October 7, 2019 / 2:00 PM / 13 days ago

U.S. Supreme Court rejects insider trading appeal by Las Vegas gambler

Professional sports gambler William "Billy" Walters departs Federal Court after a hearing in Manhattan, New York City, New York, U.S., July 29, 2016. Match interview USA-CRIME/ REUTERS/Andrew Kelly

WASHINGTON (Reuters) - The U.S. Supreme Court on Monday refused to hear Las Vegas sports gambler William “Billy” Walters’ appeal of his 2017 insider trading conviction that landed him a five-year prison sentence in a case that also drew attention because of his ties to billionaire investor Carl Icahn and golfer Phil Mickelson.

Walters had asked the justices to review a lower court’s rejection of Walters’ request to have the charges thrown out because an FBI agent leaked grand jury details about the investigation to reporters.

Walters, 73, was accused of using nonpublic information from former Dean Foods Co Chairman Thomas Davis about the dairy processing company and Olive Garden parent Darden Restaurants Inc to make more than $43 million in profits and avoiding losses from 2008 to 2014.

In addition to his prison sentence, Walters was given a $10 million fine and ordered to forfeit about $25 million.

Walters had built an estimated $200 million fortune as one of the most successful U.S. sports betters.

Neither Icahn nor Mickelson was charged with wrongdoing. Mickelson, who once had gambling debts to Walters, agreed in 2016 to forfeit $1.03 million he made on Dean Foods shares to settle a U.S. Securities and Exchange Commission civil case.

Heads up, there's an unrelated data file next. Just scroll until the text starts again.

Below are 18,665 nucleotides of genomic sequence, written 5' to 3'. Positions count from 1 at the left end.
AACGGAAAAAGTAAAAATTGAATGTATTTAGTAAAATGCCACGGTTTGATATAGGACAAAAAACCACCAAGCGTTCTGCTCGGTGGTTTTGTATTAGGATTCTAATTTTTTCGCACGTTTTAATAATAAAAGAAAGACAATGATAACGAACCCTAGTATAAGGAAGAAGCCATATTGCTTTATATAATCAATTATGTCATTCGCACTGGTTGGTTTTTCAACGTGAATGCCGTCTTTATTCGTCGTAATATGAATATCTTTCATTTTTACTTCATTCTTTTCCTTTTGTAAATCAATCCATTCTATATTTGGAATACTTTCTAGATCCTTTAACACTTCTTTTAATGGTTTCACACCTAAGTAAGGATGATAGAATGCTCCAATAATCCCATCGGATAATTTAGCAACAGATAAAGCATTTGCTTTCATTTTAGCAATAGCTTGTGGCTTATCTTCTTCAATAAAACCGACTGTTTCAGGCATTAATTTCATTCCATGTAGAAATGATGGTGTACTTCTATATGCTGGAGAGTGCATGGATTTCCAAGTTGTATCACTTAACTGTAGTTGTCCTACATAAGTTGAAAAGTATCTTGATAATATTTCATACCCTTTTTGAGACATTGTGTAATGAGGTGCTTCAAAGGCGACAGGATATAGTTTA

Walters tried to have his indictment thrown out, saying the case was prejudiced by leaks that prosecutors conceded likely violated criminal procedural rules. Walters suggested the leaks caused Davis to cooperate with the authorities and amounted to prosecutorial misconduct.

A Manhattan federal judge rejected his request, concluding that there was no basis to believe the leaks had any impact on the grand jury. The New York-based 2nd U.S. Circuit Court of Appeals agreed, ruling that Walters’ argument that he had been prejudiced was “sheer speculation.”

In his appeal to the Supreme Court, Walters said that a pattern of leaking by the FBI has demonstrated “systematic and pervasive” misconduct that warrants dismissal of the charges, regardless of whether any specific prejudice occurred.

Reporting by Andrew Chung; Additional reporting by Jonathan Stempel in New York; Editing by Will Dunham

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